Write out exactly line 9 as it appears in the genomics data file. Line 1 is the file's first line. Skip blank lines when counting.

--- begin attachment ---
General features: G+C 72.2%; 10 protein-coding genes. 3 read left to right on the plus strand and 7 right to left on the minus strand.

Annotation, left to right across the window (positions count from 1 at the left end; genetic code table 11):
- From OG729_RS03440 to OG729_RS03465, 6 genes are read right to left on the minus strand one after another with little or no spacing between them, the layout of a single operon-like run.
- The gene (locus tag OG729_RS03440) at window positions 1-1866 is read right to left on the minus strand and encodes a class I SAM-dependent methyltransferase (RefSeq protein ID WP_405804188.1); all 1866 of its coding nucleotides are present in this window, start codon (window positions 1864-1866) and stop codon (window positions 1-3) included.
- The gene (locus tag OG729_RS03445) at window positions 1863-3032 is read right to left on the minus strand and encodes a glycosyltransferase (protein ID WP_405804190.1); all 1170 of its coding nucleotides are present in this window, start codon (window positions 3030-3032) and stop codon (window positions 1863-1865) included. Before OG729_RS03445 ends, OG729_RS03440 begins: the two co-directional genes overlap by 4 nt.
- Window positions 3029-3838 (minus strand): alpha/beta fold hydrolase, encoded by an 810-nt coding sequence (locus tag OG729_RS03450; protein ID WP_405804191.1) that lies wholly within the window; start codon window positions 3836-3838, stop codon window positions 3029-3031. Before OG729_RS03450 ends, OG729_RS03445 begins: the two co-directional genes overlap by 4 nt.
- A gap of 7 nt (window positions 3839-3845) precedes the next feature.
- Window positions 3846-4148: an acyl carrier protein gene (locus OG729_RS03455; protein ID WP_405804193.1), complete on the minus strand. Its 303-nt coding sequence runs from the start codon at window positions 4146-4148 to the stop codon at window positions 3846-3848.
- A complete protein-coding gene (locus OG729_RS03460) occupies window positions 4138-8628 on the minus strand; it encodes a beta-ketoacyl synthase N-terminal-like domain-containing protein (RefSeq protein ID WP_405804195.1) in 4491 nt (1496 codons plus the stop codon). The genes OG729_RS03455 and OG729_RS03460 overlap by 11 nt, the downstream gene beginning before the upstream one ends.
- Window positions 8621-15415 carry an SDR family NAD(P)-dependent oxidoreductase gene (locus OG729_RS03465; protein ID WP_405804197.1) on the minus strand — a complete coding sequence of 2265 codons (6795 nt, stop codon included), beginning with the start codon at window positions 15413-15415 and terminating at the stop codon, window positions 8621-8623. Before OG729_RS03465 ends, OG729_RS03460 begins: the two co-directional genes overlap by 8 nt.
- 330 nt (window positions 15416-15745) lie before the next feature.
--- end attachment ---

- A complete protein-coding gene (locus OG729_RS03460) occupies window positions 4138-8628 on the minus strand; it encodes a beta-ketoacyl synthase N-terminal-like domain-containing protein (RefSeq protein ID WP_405804195.1) in 4491 nt (1496 codons plus the stop codon). The genes OG729_RS03455 and OG729_RS03460 overlap by 11 nt, the downstream gene beginning before the upstream one ends.